What is National Board Certification?
The new school year is now under way, and you may be doing some big thinking when it comes to your classroom. Maybe you’ve had some time to reflect on your last year of teaching, and are looking to refresh your usual teaching style. If that’s you, you’re probably looking into professional development opportunities — but have you looked into earning your National Board Certification?
Here’s a look at what the National Board Certification is, how much time it takes to pursue it and what you can come away with after you earn it.
National Board Certification Structure and Requirements
Unlike a master’s degree, a National Board Certification isn’t required to teach. But it will enhance your work, and it may — like a degree — boost your hire ability. It can also help you negotiate better pay at your existing job, or count toward any professional development hours your school district may require.
Time-wise, the certification takes about four or five months to earn. Candidates are required to have at least three years of professional teaching experience because the course is heavy on reflection. In other words, you need to have work experience to properly participate in lessons and contribute analysis work you may have done in the past. You’ll also need to have a bachelor’s degree and a teaching license in the state you’re working in.
The certification is offered in 25 different areas from K-12, though the course alwayscontains four components:
- Written assessment of content knowledge
- Reflection on student work samples
- Video and analysis of teaching practice
- Documented impact and accomplishments as a teaching professional.
Origins of National Board Certification
Established in 1987, The National Board for Professional Teaching Standards is a nonprofit dedicated to advancing the teaching profession. Like Common Core for students, the NBPTS seeks to set standards and advocate for policies that improve teaching, with the end goal of higher student achievement.
The board also hopes to increase awareness of teachers’ work in the general public. By setting higher standards for those entering into the teaching profession, recognizing excellent teachers’ achievement (through a widely respected certification process), and promoting better understanding of teaching, the NBPTS works to garner respect for the incredible work educators do.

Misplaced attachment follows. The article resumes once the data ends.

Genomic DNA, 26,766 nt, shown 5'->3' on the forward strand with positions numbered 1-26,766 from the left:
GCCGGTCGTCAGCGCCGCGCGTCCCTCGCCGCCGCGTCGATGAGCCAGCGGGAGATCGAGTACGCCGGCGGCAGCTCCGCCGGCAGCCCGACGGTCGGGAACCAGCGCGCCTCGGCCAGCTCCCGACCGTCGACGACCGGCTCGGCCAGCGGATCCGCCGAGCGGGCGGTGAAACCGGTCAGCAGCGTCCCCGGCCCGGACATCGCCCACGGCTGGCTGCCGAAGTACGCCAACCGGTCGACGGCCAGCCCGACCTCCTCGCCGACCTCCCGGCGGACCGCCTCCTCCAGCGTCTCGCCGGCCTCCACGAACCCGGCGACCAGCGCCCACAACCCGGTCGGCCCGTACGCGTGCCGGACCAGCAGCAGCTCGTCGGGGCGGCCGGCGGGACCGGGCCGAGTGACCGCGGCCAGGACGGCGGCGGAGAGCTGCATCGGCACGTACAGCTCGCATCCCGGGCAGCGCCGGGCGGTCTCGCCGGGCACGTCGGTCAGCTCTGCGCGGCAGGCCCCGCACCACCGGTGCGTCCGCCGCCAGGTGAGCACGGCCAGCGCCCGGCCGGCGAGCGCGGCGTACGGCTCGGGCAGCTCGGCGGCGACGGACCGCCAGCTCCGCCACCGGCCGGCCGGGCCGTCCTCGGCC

The Five Core Propositions of National Board Certification
Soon after the National Board was founded, it published a document, which outlines its core values. The document was entitled, “What Teachers Should Know and Be Able to Do,” and created the common sense basis for the certification program.
The propositions of the document are as follows:
- Proposition 1: Teachers are committed to students and their learning.
- Proposition 2: Teachers know the subjects they teach and how to teach those subjects to students.
- Proposition 3: Teachers are responsible for managing and monitoring student learning
- Proposition 4: Teachers think systematically about their practice and learn from experience
- Proposition 5: Teachers are members of learning communities.
Developed by teachers, as well as experts in child development and teacher education, these tenets formed a highly effective, reality-based certification program. Board Certification has helped shape responsible, engaged, community-minded teachers (more than half of those certified work in high-needs schools), as well as some of the most influential educators in the field — more than a third of all winners of the Presidential Award for Excellence in Mathematics and Science Teaching have been NBCTs, since 2005.
The National Education Association is a high-profile supporter of the program. According to the NEA website, “NEA members attest to the positive effects the National Board Certification process has on their classroom practices,” saying that the certification process is “rigorous” and “challenging,” and “…causes teachers to analyze their work. It is a powerful learning experience whether they achieve National Board Certification or not.”
Financial Benefits of National Board Certification
Setting aside skills and career advancement, financials are a key part of why you may want to get board certified. Be sure to check out the NBPTS state pages to see what your state may offer in terms of incentives for getting Board certified. “Many states and local districts offer bonuses for candidates who complete National Board Certification,” according to the site, which also offers information about scholarships, grants, candidate support, graduate credit and more based on where you live.
Unlike many professions, teaching can be difficult to show mastery in: years of experience don’t always translate into quantifiable achievement the way they do in a field that offers regular promotions in both responsibility and pay.
A respected certification may be a good way to demonstrate your value as an educator, and help you leverage it for career advancement. It also just might make you a better teacher.